It’s the question of terms that’s key to the investor-side of the equation and where I believe the convertible debt trend starts to fall down. In the investor’s best-case scenario, the convert terms reflect the current market value of the business (specifically, the cap appropriately prices the equity value of the business at the time of the debt investment). However, the investor hasn’t actually purchased equity and has opened themselves up to an easier renegotiation of their terms by a later investor (who, almost by definition, wields more power at that time than the original angels, assuming the company actually needs to raise capital). More likely, however, the convert cap reflects a premium to the current fair market value of the business. One super-angel I talked to told me that while a year ago these caps “approximated what I’d pay in equity”, they’re now “33% higher than what I’d normally agree to pay now.”

I have no doubt that the convertible debt structure has the effect of raising prices for early stage investing. Within some reasonable range this isn’t a huge problem – early stage valuation ranges move up and down with the markets – but in larger increments (which we’re seeing now) and viewed in the light of angel investing economics, these changes in early stage valuation may be problematic.

Traditional venture investors average up their cost basis in a company and “protect” their ownership over time by investing in subsequent rounds. Often, angel investors don’t participate in future rounds (or if they do, they do so at a much less meaningful percentage of the round) meaning that their initial buy-in forms the basis for the majority of the shares they ultimately own in a company. Ironically, the trend of companies raising less capital actually enhances the importance of the initial round buy-in (both because that initial buy-in becomes less diluted meaning the first round price was that much more important, and because even if an angel wants to buy up more in later rounds, they’ll have less of a chance to do so; I also believe that along with the trend of companies raising less capital we’re also seeing earlier and somewhat smaller average exits – also enhancing the value of initial round buy-ins as fewer investors are truly swinging for the proverbial fence). I’m a big fan of the rise of the so-called super-angels – I think they’ve been great for the overall entrepreneurial ecosystem and I’d like to see them continue to thrive.

So how is this trend bad for entrepreneurs?
Clearly in the short run this trend is positive for entrepreneurs because it has the effect of both deferring an often-difficult conversation (around valuation) and ultimately increasing early stage company values and as a result decreasing entrepreneur dilution. And I have no doubt that there will be many entrepreneurs who benefit from this trend. But it’s not clear to me that it’s sustainable (just as it wasn’t a decade ago when converts went through a period of favorability). Ultimately investors need to be compensated for the risk they take in making their investments. With capital being relatively fluid (and the angel markets being finicky), as companies run into trouble, as valuation caps begin to be disrespected, as overall return profiles decrease because of higher early stage prices, money will flow out of the asset class. And ultimately this doesn’t benefit entrepreneurs either.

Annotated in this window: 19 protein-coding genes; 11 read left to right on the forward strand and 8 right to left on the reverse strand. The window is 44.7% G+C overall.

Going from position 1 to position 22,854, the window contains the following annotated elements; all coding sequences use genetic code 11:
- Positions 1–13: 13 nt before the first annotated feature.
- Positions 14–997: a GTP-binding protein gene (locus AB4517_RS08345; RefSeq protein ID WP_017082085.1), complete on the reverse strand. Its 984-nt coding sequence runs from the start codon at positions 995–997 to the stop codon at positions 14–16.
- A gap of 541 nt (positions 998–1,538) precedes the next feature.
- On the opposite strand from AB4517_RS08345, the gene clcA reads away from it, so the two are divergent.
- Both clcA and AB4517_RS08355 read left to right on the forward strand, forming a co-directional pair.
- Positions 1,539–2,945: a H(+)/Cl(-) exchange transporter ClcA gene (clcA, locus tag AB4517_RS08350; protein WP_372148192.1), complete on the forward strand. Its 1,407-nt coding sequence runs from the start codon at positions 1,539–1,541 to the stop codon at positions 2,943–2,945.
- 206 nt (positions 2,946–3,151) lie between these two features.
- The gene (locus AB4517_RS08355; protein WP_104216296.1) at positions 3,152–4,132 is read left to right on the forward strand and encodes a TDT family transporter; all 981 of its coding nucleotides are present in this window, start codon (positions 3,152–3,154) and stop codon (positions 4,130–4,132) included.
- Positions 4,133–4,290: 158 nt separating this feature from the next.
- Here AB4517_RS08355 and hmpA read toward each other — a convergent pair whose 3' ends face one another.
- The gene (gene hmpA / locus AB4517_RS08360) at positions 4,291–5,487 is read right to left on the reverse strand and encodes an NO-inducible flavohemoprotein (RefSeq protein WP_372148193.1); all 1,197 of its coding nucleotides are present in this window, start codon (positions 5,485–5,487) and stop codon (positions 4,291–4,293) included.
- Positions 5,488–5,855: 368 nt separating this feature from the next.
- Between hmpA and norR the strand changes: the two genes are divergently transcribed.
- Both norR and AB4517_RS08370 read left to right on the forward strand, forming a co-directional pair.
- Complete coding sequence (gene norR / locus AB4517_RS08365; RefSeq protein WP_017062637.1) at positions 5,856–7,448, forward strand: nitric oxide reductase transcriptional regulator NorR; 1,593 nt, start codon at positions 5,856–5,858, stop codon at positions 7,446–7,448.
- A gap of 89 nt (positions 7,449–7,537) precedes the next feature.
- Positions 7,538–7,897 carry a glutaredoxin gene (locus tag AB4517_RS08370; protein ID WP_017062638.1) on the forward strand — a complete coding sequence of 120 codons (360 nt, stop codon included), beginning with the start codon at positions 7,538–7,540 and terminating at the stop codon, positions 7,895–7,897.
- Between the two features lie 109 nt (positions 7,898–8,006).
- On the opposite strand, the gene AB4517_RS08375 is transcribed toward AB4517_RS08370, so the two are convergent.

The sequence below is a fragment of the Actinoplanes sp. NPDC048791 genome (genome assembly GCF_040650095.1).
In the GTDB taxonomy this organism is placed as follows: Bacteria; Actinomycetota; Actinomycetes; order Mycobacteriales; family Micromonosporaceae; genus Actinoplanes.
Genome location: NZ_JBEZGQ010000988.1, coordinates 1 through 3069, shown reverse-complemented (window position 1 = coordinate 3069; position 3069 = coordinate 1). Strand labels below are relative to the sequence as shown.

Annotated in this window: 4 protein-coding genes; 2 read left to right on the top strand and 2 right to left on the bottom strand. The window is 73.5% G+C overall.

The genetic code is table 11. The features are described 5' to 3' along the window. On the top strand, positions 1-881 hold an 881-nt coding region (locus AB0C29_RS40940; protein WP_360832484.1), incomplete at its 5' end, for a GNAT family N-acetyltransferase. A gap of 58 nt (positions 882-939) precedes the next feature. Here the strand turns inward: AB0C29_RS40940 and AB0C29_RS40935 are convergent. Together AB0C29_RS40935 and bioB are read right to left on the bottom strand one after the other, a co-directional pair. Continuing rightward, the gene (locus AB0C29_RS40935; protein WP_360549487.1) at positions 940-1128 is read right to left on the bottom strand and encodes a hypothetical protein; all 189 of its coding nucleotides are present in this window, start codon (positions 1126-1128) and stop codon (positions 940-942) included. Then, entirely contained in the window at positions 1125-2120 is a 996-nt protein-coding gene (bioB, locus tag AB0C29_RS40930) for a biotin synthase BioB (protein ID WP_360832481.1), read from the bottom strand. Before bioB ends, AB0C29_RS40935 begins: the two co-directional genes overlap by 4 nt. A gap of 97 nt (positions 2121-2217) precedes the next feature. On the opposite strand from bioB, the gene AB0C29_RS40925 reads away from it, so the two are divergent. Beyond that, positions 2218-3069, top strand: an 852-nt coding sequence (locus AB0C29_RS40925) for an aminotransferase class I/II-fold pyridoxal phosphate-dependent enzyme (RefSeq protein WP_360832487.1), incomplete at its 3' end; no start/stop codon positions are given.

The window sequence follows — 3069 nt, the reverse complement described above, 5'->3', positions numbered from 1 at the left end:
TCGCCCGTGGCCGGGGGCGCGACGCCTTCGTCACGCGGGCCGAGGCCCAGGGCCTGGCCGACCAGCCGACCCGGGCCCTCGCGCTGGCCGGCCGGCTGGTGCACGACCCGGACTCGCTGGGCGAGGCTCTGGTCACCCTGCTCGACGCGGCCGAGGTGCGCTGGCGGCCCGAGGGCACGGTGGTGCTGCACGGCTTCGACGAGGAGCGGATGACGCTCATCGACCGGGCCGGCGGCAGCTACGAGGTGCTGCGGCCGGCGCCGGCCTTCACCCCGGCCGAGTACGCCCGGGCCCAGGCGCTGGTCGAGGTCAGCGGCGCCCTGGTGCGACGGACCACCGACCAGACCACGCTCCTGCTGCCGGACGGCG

An Unreasonable Challenge:

Be thoughtful about the structure you use for your round and make sure you properly align incentives between the company and your investors.

Update: If I were to take another crack at this post, I think I’d expand it to include all the ways that early stage companies can raise money (starting with “sell something” and moving through some debt options to raising money through equity). Convertible debt is just one tool in the entrepreneur’s toolbox to bring in capital.

About the author

Seth Levine

Seth Levine

Seth is a Boulder, CO based technology investor and managing director at Foundry Group. His career spans venture capital investing as well as operational, transactional and advisory roles at both public and private companies.

Leave a Comment


  • I have always been taught that any debt is bad. When I hear convertible debt I didn’t understand to much and thats what lead me to reading this article, which I learn some new information from. Is there any other debt that could be considered “good”?

  • Kait,

    I agree. I was also always taught that any debt is bad, so I didn’t really understand this either? I always try to tell myself, if you don’t have the money for it, then don’t buy it. Debt wouldn’t happen if people didn’t buy things that they couldn’t’ afford.

  • I love the how the article imagine that convertible debt could have positive or negative impact, usually most people thought that debt is always bad, which is not true, but when you figure it out there is goodness in the debt but you just have to consider it.

  • As the other comments say, I’ve always assumed debt is negative. But it doesn’t seem so in this case. I was especially intrigued by the debt structure and specific trends that were mentioned in the article. There’s investments that could be made in some areas that could be positive. But it’d be interesting to see how this trend will grow in the future, as whether it can be sustainable in the future.